Page last updated at 23:27 GMT, Sunday, 12 October 2008 00:27 UK

Bat sightings point to recovery

Pipistrelle bat
The National Trust for Scotland said some species were starting to recover

More than 1,000 bat passings have been recorded by the National Trust for Scotland (NTS) during a conservation project at its historic properties.

The NTS said the eight-week bat spotting study at 17 of its sites, showed signs some types of the endangered species were recovering.

The largest roost, with 350 bats, was found at the Hill of Tarvit in Fife.

The mammals were also seen at Provan Hall in Easterhouse, Glasgow and Harmony Garden in Melrose.

More than three-quarters of the Trust's 129 properties are home to bats.

Roost destruction

Common species include Soprano and Bandit Pipistrelles, Brown Long-eared bats and the Natterer's bat.

The eight-week project was designed to allow NTS to locate bat habitats so they could avoid disturbing them while carrying out conservation work.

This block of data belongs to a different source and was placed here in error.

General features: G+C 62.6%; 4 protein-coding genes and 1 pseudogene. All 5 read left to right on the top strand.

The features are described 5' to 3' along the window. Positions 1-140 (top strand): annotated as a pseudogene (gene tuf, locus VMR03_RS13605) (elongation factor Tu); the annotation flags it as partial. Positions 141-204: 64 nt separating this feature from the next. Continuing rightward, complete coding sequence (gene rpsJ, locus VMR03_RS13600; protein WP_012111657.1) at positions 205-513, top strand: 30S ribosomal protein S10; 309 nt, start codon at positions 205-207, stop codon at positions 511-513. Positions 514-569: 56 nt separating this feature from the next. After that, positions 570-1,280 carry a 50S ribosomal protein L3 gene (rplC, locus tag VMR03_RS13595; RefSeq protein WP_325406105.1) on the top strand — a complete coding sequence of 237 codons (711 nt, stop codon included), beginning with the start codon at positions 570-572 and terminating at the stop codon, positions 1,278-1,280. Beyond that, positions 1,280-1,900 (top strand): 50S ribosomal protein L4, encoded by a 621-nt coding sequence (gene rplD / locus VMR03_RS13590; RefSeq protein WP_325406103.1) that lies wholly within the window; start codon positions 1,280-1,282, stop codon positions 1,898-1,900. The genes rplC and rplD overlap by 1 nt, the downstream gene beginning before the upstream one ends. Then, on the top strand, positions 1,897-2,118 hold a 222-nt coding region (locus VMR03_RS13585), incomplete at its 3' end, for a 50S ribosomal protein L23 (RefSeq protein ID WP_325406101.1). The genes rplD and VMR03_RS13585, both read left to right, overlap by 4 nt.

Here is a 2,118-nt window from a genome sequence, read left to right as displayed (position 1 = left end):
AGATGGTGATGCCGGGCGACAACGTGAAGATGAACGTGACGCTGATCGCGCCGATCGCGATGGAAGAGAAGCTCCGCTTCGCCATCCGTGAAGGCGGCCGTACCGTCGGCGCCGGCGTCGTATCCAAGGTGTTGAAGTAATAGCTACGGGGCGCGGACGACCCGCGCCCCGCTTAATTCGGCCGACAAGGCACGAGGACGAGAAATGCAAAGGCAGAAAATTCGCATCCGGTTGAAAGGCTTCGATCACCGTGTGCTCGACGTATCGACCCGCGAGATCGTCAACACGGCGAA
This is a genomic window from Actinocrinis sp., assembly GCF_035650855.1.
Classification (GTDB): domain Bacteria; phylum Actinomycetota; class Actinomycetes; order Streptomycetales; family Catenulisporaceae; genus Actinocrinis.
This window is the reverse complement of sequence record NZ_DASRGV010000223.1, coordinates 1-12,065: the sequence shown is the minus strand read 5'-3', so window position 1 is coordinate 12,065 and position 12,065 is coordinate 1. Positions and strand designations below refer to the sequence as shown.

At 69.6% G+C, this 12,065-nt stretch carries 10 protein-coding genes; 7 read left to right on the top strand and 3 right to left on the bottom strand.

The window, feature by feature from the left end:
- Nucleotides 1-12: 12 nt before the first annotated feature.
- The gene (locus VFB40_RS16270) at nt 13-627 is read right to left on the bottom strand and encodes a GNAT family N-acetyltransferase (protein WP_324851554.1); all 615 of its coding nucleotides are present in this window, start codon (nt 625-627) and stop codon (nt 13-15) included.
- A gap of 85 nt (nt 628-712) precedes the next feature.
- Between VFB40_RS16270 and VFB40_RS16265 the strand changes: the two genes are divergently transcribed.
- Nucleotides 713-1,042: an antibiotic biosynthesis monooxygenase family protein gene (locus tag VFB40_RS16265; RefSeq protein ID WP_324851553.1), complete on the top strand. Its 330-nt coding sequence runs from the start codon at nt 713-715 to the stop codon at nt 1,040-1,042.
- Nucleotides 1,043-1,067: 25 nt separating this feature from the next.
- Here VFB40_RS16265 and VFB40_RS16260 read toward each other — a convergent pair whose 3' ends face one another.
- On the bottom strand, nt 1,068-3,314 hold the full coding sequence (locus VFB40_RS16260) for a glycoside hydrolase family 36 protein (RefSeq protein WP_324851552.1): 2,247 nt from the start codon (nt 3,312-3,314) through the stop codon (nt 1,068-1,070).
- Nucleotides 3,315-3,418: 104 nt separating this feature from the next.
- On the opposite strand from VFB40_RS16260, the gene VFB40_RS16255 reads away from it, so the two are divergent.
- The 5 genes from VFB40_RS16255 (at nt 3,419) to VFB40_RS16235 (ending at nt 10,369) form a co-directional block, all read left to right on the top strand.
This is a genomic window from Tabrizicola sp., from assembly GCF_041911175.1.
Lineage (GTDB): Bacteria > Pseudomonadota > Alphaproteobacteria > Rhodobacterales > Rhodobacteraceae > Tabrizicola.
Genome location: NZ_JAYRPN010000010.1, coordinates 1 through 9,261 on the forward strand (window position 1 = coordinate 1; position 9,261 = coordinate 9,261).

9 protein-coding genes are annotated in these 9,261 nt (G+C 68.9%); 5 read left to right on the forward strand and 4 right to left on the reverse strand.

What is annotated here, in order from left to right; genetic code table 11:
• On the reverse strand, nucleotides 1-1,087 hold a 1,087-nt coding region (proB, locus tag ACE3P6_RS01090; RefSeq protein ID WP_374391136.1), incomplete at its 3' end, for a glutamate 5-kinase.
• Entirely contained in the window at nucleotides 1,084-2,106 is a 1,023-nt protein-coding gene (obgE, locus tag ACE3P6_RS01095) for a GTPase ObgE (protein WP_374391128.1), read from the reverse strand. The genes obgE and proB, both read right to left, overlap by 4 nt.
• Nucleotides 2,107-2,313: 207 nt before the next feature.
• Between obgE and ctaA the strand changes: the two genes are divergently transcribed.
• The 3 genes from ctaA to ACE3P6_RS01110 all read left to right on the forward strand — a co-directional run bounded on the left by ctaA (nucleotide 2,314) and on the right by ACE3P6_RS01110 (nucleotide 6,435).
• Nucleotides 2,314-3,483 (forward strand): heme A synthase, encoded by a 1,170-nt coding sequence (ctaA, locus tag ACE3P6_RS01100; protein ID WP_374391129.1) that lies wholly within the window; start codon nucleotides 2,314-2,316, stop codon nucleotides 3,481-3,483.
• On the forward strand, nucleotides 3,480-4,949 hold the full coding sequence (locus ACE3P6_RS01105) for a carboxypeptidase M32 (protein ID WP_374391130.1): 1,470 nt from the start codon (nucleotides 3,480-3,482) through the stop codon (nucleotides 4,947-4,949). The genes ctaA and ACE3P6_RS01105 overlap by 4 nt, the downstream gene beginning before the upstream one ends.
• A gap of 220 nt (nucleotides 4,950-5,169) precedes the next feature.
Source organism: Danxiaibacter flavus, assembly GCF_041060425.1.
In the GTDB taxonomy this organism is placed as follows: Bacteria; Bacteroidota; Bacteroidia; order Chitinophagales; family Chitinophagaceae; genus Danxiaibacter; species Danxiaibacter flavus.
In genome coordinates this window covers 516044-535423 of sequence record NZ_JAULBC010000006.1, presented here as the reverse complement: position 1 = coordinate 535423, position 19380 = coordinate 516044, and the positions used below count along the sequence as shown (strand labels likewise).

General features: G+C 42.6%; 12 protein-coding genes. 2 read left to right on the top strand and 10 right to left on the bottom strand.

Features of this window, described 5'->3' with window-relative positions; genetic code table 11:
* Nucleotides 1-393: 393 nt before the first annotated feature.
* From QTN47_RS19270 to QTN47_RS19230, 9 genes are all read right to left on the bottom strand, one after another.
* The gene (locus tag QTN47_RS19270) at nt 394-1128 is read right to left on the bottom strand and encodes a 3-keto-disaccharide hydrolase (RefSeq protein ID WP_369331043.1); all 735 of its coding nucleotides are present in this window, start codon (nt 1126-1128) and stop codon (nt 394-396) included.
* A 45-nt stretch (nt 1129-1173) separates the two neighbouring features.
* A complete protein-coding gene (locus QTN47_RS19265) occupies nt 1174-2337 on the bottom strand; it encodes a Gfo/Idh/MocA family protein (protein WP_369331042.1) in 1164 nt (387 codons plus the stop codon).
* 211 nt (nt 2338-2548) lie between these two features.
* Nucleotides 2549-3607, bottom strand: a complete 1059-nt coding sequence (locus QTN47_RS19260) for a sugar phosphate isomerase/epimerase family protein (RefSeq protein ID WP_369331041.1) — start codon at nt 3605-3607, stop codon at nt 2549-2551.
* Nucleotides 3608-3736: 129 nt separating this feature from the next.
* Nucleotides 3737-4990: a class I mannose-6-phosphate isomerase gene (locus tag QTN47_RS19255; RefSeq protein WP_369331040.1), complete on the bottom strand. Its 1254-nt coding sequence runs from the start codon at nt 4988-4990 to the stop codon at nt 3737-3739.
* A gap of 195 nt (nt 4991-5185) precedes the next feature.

Bat detection experts were joined by volunteers to carry out "bat-watches" at dusk.

Lindsay Mackinlay, nature conservation adviser at NTS, said the survey indicated their conservation approach was working.

"Bats are vulnerable creatures and need our care and protection to ensure that they survive and thrive," he said.

"Many bat populations have been in decline in Scotland for some time because of roost destruction and changes to their food supply, but there are now signs that some bat species are starting to recover.

"The results of our survey are very positive, showing that the trust cares for some very healthy populations of bats. In fact, many of the bats spotted were feeding so there is clearly a ready supply of insects for them to eat."

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